We discuss how Very Large Scale Integration (VLSI) fabrication techniques can be used to build scalable solid-state quantum computers in diamond with either room temperature operation, or low temperature operation with photonic control. For this discussion we consider nitrogen-vacancy (NV) color centers where the qubits are electron and/or nuclear spins. To achieve scalability the NV centers are placed in well-defined locations using ion implantation, and are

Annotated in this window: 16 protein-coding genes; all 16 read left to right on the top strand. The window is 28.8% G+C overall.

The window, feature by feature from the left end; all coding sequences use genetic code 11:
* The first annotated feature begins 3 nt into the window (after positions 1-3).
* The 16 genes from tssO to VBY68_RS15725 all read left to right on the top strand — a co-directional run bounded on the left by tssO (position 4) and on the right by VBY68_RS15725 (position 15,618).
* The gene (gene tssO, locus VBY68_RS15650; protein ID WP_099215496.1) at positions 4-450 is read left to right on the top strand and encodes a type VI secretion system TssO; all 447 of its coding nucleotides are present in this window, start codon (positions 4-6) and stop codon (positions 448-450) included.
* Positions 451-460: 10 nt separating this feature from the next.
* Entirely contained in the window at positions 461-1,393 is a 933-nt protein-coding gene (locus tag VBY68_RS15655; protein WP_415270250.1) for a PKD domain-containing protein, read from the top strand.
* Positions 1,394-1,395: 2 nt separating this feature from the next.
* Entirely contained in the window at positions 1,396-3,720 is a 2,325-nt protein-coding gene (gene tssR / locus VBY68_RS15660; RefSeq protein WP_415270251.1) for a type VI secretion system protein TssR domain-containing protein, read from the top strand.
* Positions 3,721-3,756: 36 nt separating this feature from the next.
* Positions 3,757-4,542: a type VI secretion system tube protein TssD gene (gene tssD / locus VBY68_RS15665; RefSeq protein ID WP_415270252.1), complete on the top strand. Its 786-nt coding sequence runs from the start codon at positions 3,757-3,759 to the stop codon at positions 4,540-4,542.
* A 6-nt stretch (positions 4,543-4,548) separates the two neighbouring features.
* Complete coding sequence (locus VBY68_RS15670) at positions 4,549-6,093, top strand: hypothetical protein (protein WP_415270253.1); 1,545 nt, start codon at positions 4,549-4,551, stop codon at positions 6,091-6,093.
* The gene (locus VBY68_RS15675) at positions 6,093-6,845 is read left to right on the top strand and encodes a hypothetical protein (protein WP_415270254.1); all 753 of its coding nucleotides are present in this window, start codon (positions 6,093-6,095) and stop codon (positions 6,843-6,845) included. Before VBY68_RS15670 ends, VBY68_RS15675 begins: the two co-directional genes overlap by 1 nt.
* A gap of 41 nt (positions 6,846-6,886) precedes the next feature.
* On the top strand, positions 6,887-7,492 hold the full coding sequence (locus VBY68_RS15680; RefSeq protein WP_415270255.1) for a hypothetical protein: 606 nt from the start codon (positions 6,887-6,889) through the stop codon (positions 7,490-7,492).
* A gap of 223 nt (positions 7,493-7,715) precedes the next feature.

controlled using optical and/or microwave excitation as well as localized static electric and/or magnetic fields.
Detection and manipulation of single electron spin states in solids has recently been given much attention for applications to quantum computing. In this architecture, the inter-atomic spacing of spins in a solid is an important parameter. One way to control the inter-atomic spacing is to implant spin impurities in pairs via ion implantation. Here, we discuss a proof-of-principle demonstration in synthetic diamond, wherein N<sub>2</sub> was implanted to create pairs of nitrogen-vacancy (NV) color centers.